Set in 1610, Lions in the Garden takes place just shortly after the end of Elizabeth I’s reign. However, where most of my historical fiction choices are set in England, this YA story takes place in Prague at the court of the Holy Roman Emperor Rudolf II.
THE PLOT: Having been threatened with marriage to an old man, 17-year-old Lady Ludmila Novakova is attempting to run away from the Bohemian court when she is accosted in the forest. Luckily she is saved by Marc Sykora, a young blacksmith, who returns her to the castle. Mila is smitten with her rescuer and invents reasons to see him, even after her elderly suitor is replaced as potential husband with her oldest, dearest friend…a powerful duke.
Mila has been brought up in the very sheltered court, so she has no idea how the peasants in the village live. Her understanding of the Protestant Reformation is “Catholics are good, Protestants are bad.” Her interaction with Marc and a shocking turn of events begin to open her eyes to true good and evil…out in the world AND disturbingly close to home inside the royal court.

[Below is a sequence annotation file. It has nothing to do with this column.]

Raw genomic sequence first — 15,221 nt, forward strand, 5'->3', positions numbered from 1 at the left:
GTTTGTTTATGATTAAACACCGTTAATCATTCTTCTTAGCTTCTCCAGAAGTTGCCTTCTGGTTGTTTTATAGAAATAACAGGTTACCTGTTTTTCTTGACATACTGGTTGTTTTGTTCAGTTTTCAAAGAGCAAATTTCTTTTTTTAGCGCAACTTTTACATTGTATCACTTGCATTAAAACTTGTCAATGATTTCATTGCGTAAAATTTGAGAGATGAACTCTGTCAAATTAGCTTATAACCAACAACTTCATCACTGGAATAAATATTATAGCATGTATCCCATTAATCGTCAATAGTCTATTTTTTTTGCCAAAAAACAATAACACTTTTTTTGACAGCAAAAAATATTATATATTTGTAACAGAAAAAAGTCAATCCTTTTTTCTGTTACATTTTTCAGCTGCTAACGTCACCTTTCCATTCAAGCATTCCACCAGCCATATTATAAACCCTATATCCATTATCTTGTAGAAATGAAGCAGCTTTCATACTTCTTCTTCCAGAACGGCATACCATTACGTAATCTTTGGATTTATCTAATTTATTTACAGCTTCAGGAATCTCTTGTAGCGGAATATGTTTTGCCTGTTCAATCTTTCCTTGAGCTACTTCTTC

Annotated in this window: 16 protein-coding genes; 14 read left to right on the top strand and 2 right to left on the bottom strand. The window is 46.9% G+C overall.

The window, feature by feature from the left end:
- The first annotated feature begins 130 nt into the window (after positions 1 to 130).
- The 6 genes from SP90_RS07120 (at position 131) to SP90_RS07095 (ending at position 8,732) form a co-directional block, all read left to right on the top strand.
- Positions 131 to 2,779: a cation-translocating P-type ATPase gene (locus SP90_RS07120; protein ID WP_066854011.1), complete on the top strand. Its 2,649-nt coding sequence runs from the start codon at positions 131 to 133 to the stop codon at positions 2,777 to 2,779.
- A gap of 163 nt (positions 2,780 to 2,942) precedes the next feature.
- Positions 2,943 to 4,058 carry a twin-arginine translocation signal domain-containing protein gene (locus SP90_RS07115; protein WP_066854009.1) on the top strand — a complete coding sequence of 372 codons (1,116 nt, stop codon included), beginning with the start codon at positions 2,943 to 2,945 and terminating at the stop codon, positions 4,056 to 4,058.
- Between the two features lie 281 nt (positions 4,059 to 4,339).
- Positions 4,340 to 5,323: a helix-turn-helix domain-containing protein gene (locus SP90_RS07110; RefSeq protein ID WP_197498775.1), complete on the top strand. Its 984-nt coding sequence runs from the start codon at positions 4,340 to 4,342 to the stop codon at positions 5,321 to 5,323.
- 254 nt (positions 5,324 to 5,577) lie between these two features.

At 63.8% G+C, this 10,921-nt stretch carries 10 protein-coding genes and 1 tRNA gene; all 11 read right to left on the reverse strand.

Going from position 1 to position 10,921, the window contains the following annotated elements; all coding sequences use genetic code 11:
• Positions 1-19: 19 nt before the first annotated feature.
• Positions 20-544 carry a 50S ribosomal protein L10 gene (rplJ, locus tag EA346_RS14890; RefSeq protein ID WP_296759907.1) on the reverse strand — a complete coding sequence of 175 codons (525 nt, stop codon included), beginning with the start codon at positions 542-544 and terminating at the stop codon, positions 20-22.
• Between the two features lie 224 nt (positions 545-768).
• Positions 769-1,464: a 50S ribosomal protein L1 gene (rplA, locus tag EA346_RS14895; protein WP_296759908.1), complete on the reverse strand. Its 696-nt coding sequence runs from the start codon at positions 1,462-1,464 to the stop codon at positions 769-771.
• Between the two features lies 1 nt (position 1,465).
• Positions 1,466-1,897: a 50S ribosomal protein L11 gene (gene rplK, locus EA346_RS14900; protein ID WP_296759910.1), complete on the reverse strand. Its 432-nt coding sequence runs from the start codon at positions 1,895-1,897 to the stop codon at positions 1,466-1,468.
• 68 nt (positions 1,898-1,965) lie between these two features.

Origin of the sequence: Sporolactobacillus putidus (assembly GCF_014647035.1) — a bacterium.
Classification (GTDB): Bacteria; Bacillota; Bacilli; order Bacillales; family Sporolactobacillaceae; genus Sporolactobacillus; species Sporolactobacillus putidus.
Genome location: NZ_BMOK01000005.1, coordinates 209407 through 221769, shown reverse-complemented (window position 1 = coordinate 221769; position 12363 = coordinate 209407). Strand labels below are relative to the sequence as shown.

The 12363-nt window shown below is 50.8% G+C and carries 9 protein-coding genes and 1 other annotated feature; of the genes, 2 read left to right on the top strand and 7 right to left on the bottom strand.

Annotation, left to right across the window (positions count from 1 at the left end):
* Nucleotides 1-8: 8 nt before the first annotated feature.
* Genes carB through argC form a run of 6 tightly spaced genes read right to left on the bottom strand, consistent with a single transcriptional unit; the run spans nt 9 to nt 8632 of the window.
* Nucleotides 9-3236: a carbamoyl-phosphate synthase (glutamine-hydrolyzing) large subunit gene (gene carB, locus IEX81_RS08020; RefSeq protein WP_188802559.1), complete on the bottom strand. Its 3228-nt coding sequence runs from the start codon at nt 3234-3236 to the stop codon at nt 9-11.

MY TWO CENTS: Mila is extremely naïve, but not stupid. She makes some dumb choices, but they are based on what her privileged life has taught her to be true. Learning to question what she’s always been told is her first step to a wider world. The reader is definitely rooting for her by the end of the book.
Mila’s friends and family are a little harder to read. Marc seems to be a sympathetic character, but does he have ulterior motives? Is Mila’s childhood friend Radek a good guy, a bad guy, or something in between? Who is really running the court? And what drove Mila’s mother to commit suicide when Mila was a child?
I loved the setting. I’m so used to reading historical fiction set in Renaissance England that I’m somewhat ignorant of what was going on outside of England, Spain, and France. I really need to read some nonfiction about the Holy Roman Empire, and this book could be a similar gateway to that history for young adult readers.
BOTTOM LINE: An interesting read, relatively unfamiliar (to me) setting, an evolving heroine, and a story that’s not completely predictable. I’m looking forward to the release of its sequel, A Forest of Wolves, in September.
TEACUP RATING: Four out of five teacups.
ON SALE DATE: Available March 1, 2016, in paperback and e-formats.
Note: Review is based on an ARC provided by the publisher via Netgalley in exchange for an honest review.